Yalda Moayeri, Whose Photo Trump Used In Iranian Revolution Tweet, Blasts Him For Misusing It

Monday saw the 40th anniversary of the Iranian revolution which turned the Middle Eastern country into the Islamic Republic when the Shah of Iran was overthrown. While many Iranians are at peace with the regime, U.S. President Donald Trump has made it clear that he is not.

To commemorate the occasion, Trump took to Twitter with a scathing message which he shared in both Persian and English for the benefit of both audiences, the Inquisitr previously reported.

Along with the message, which condemned "40 Years of Failure," the president also shared an image. The photo, that of a woman using her headscarf to cover her face while walking through a cloud of smoke as she participates in a protest in late 2017, was captured by photojournalist Yalda Moayeri.

Angered by Trump's misrepresentation of the photo, Moayeri took to her Instagram account to share the original image alongside Trump's tweeted image to share her thoughts on what the president has done by using it, according to Newsweek.

"It would be a great honor for me if this image would be a symbol of freedom everywhere in the world. But having president Trump use it without my permission in a tweet in Persian even is a great shame for me and causes me deep sorrow," she wrote as part of the lengthy caption.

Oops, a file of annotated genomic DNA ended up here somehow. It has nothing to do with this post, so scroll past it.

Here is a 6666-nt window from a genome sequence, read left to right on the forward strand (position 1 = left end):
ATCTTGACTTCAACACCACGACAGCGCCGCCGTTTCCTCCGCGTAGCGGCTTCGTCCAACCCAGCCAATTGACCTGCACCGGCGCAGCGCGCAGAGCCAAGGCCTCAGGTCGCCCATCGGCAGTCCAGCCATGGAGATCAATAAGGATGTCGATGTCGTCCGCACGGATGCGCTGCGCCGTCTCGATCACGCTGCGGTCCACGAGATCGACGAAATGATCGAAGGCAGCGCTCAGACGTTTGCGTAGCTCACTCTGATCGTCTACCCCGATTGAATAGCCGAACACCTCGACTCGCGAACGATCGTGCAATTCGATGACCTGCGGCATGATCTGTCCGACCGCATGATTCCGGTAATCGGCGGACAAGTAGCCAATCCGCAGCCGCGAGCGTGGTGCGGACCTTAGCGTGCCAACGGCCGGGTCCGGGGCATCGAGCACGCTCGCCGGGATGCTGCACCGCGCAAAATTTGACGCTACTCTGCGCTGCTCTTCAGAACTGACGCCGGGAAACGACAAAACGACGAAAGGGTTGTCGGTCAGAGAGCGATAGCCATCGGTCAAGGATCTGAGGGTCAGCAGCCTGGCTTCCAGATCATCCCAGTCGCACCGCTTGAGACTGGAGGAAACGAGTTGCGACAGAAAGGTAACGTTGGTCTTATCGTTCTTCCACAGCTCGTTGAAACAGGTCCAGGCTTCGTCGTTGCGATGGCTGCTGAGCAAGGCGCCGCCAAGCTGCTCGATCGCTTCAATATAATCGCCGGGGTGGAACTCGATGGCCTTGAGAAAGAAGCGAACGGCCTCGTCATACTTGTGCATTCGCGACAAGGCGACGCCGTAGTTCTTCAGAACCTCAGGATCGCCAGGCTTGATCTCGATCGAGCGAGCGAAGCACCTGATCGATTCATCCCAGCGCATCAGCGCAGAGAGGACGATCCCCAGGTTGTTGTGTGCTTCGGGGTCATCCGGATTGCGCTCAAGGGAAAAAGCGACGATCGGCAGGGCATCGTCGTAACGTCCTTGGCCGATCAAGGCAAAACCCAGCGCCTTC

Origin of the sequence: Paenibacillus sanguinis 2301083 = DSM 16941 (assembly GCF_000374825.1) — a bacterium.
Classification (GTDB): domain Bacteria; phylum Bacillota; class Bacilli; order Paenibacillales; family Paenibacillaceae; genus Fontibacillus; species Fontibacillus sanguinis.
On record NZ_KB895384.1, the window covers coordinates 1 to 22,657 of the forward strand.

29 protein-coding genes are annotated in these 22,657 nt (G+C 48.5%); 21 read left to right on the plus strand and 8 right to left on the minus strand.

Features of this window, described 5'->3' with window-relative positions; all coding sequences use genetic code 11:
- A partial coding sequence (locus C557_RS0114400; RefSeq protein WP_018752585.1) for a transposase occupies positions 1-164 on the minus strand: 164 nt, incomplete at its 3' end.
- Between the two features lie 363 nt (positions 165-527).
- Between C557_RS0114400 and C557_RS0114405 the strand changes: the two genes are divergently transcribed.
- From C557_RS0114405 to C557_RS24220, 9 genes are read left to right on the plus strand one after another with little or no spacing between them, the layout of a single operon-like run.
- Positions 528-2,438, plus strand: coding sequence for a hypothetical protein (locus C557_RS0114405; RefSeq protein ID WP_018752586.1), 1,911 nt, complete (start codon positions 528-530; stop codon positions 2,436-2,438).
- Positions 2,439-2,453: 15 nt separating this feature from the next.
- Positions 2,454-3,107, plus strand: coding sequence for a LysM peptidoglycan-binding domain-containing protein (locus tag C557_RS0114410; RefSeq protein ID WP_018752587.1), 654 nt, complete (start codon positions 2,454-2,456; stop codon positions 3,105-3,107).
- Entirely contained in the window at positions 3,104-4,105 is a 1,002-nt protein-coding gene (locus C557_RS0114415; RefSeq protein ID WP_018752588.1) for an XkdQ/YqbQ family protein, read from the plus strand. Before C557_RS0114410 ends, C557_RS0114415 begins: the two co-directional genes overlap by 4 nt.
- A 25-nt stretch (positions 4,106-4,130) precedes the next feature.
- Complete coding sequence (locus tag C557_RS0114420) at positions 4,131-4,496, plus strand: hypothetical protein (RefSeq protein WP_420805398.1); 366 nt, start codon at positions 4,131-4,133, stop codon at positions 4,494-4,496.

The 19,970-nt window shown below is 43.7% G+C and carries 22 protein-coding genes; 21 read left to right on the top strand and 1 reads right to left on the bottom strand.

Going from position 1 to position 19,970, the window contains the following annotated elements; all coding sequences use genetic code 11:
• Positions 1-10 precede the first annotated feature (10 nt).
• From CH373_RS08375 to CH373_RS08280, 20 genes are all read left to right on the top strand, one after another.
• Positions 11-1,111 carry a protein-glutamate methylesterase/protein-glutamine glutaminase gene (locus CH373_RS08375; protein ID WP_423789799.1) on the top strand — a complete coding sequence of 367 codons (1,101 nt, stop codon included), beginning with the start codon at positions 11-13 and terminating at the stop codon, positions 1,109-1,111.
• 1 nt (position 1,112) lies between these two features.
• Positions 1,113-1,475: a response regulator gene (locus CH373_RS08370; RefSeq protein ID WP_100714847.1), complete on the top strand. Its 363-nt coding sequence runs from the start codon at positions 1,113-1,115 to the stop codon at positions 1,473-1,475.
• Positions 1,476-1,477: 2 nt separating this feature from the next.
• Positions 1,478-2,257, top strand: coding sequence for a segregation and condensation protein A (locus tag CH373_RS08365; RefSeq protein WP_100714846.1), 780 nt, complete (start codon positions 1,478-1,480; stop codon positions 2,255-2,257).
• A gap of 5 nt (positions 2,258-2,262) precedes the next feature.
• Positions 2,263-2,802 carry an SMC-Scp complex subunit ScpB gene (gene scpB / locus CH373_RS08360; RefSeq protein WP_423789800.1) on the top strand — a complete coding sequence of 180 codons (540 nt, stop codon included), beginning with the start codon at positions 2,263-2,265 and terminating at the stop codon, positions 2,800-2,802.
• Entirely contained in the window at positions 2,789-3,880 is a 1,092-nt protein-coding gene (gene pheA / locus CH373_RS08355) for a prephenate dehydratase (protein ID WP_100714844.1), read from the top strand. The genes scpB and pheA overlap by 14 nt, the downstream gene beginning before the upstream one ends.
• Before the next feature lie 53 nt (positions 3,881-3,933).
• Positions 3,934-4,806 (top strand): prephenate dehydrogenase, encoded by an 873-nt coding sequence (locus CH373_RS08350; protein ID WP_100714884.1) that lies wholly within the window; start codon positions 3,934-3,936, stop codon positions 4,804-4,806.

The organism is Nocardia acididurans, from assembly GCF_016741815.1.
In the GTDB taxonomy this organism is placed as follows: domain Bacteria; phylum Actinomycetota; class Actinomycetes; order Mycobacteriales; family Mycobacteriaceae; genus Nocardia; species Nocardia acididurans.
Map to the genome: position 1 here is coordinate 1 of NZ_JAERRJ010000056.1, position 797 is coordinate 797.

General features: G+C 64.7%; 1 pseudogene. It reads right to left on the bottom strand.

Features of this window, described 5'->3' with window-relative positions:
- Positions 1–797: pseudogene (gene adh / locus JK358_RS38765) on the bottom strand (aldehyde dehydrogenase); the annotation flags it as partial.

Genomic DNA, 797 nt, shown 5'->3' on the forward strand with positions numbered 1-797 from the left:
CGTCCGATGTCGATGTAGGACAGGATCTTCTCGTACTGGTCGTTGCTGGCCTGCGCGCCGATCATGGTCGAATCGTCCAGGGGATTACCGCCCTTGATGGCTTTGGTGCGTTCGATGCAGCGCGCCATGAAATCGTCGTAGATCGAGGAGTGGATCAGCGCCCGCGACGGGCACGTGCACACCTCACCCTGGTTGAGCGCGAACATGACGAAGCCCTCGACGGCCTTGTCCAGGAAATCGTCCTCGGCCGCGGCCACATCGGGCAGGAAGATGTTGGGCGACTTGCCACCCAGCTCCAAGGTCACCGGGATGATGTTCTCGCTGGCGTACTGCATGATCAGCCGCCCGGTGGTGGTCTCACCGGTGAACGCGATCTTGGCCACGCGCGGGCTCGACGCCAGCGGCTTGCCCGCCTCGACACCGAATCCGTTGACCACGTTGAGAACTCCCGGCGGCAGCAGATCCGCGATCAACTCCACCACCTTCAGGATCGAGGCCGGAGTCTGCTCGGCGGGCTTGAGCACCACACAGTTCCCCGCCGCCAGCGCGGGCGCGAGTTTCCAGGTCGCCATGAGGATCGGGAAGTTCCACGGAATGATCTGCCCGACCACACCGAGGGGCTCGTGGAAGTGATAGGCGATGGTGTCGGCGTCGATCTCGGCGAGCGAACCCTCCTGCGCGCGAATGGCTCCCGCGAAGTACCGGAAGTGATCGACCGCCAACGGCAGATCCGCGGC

"This photo is taken by the Iranian people and for the people of Iran and should not be abused by anyone else."
Moayeri has been working as a photojournalist since she was just 19, using her skills to share with the world images of the horrific wars that have engulfed parts of the Middle East for years. Because of concerns for her safety, she had previously avoided naming herself as the photographer of the photo Trump used.

Those same protests were capitalized on by the U.S., with attempts to appeal directly to those protesting around the university in Tehran. It was around the same time it became apparent that Trump would likely pull the U.S. out of the Iran deal and slap sanctions back onto the country, causing further concern about the country's economy and the political situation.

When the exit did happen in May 2018, part of those sanctions included travel bans on Iranians. According to Moayeri, those bans mean she cannot visit her father, who lives in the U.S., and is only serving to harm the people.

There have long been concerns that the official policy in the U.S. is to force regime change in Iran, although the administration has strongly denied this on numerous occasion.